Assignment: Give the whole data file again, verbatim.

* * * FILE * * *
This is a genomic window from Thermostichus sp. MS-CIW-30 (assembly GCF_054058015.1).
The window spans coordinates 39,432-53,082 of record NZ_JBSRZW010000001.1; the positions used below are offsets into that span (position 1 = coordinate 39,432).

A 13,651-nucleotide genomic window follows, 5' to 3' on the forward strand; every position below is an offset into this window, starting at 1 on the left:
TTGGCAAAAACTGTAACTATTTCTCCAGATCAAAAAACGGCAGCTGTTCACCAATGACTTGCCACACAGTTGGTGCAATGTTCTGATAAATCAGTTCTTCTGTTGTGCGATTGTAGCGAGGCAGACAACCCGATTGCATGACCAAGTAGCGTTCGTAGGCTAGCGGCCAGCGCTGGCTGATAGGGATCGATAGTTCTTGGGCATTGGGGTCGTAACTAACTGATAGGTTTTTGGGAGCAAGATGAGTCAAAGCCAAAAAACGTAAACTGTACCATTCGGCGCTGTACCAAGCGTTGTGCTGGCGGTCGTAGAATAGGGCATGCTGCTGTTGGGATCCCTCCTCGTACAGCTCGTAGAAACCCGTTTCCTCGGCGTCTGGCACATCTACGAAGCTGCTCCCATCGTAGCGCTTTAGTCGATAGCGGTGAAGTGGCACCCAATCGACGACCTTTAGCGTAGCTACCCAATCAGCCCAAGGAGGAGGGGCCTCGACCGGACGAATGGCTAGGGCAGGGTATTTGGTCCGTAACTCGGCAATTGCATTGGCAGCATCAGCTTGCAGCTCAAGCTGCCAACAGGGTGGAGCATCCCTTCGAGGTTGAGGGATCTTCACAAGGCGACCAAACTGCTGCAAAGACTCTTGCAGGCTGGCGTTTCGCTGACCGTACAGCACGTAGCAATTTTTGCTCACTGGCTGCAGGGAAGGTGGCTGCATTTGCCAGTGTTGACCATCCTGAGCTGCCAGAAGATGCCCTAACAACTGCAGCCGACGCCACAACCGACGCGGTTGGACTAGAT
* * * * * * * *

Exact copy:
This is a genomic window from Thermostichus sp. MS-CIW-30 (assembly GCF_054058015.1).
The window spans coordinates 39,432-53,082 of record NZ_JBSRZW010000001.1; the positions used below are offsets into that span (position 1 = coordinate 39,432).

A 13,651-nucleotide genomic window follows, 5' to 3' on the forward strand; every position below is an offset into this window, starting at 1 on the left:
TTGGCAAAAACTGTAACTATTTCTCCAGATCAAAAAACGGCAGCTGTTCACCAATGACTTGCCACACAGTTGGTGCAATGTTCTGATAAATCAGTTCTTCTGTTGTGCGATTGTAGCGAGGCAGACAACCCGATTGCATGACCAAGTAGCGTTCGTAGGCTAGCGGCCAGCGCTGGCTGATAGGGATCGATAGTTCTTGGGCATTGGGGTCGTAACTAACTGATAGGTTTTTGGGAGCAAGATGAGTCAAAGCCAAAAAACGTAAACTGTACCATTCGGCGCTGTACCAAGCGTTGTGCTGGCGGTCGTAGAATAGGGCATGCTGCTGTTGGGATCCCTCCTCGTACAGCTCGTAGAAACCCGTTTCCTCGGCGTCTGGCACATCTACGAAGCTGCTCCCATCGTAGCGCTTTAGTCGATAGCGGTGAAGTGGCACCCAATCGACGACCTTTAGCGTAGCTACCCAATCAGCCCAAGGAGGAGGGGCCTCGACCGGACGAATGGCTAGGGCAGGGTATTTGGTCCGTAACTCGGCAATTGCATTGGCAGCATCAGCTTGCAGCTCAAGCTGCCAACAGGGTGGAGCATCCCTTCGAGGTTGAGGGATCTTCACAAGGCGACCAAACTGCTGCAAAGACTCTTGCAGGCTGGCGTTTCGCTGACCGTACAGCACGTAGCAATTTTTGCTCACTGGCTGCAGGGAAGGTGGCTGCATTTGCCAGTGTTGACCATCCTGAGCTGCCAGAAGATGCCCTAACAACTGCAGCCGACGCCACAACCGACGCGGTTGGACTAGAT